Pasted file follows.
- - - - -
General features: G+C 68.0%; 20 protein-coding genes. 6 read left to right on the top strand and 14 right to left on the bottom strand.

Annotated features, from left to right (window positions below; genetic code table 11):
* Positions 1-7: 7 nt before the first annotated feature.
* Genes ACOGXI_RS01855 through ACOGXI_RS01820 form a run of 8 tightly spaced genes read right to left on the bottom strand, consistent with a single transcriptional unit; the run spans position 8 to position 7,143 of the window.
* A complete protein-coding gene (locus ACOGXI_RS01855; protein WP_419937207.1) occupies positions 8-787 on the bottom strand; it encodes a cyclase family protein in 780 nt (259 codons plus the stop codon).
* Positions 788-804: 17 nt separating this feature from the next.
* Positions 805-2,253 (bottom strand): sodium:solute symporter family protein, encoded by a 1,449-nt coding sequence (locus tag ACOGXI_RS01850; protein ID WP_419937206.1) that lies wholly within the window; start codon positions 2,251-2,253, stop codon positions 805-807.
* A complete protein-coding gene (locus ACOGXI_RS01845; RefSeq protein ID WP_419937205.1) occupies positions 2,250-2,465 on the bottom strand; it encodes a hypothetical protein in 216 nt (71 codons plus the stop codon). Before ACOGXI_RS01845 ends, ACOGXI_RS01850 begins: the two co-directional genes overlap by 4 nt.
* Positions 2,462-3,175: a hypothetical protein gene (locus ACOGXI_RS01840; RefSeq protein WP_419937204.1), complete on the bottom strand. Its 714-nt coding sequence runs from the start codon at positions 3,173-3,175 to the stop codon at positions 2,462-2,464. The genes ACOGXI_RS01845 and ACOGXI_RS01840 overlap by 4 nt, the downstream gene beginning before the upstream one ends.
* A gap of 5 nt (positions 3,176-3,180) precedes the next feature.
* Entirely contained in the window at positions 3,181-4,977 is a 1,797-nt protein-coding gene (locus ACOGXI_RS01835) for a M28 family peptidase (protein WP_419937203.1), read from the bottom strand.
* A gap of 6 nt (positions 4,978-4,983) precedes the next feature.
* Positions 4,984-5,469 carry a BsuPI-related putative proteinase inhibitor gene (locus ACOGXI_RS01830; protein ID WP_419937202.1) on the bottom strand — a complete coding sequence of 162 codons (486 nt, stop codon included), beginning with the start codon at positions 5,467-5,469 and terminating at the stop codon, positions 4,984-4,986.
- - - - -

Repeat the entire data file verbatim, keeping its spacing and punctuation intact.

General features: G+C 68.0%; 20 protein-coding genes. 6 read left to right on the top strand and 14 right to left on the bottom strand.

Annotated features, from left to right (window positions below; genetic code table 11):
* Positions 1-7: 7 nt before the first annotated feature.
* Genes ACOGXI_RS01855 through ACOGXI_RS01820 form a run of 8 tightly spaced genes read right to left on the bottom strand, consistent with a single transcriptional unit; the run spans position 8 to position 7,143 of the window.
* A complete protein-coding gene (locus ACOGXI_RS01855; protein WP_419937207.1) occupies positions 8-787 on the bottom strand; it encodes a cyclase family protein in 780 nt (259 codons plus the stop codon).
* Positions 788-804: 17 nt separating this feature from the next.
* Positions 805-2,253 (bottom strand): sodium:solute symporter family protein, encoded by a 1,449-nt coding sequence (locus tag ACOGXI_RS01850; protein ID WP_419937206.1) that lies wholly within the window; start codon positions 2,251-2,253, stop codon positions 805-807.
* A complete protein-coding gene (locus ACOGXI_RS01845; RefSeq protein ID WP_419937205.1) occupies positions 2,250-2,465 on the bottom strand; it encodes a hypothetical protein in 216 nt (71 codons plus the stop codon). Before ACOGXI_RS01845 ends, ACOGXI_RS01850 begins: the two co-directional genes overlap by 4 nt.
* Positions 2,462-3,175: a hypothetical protein gene (locus ACOGXI_RS01840; RefSeq protein WP_419937204.1), complete on the bottom strand. Its 714-nt coding sequence runs from the start codon at positions 3,173-3,175 to the stop codon at positions 2,462-2,464. The genes ACOGXI_RS01845 and ACOGXI_RS01840 overlap by 4 nt, the downstream gene beginning before the upstream one ends.
* A gap of 5 nt (positions 3,176-3,180) precedes the next feature.
* Entirely contained in the window at positions 3,181-4,977 is a 1,797-nt protein-coding gene (locus ACOGXI_RS01835) for a M28 family peptidase (protein WP_419937203.1), read from the bottom strand.
* A gap of 6 nt (positions 4,978-4,983) precedes the next feature.
* Positions 4,984-5,469 carry a BsuPI-related putative proteinase inhibitor gene (locus ACOGXI_RS01830; protein ID WP_419937202.1) on the bottom strand — a complete coding sequence of 162 codons (486 nt, stop codon included), beginning with the start codon at positions 5,467-5,469 and terminating at the stop codon, positions 4,984-4,986.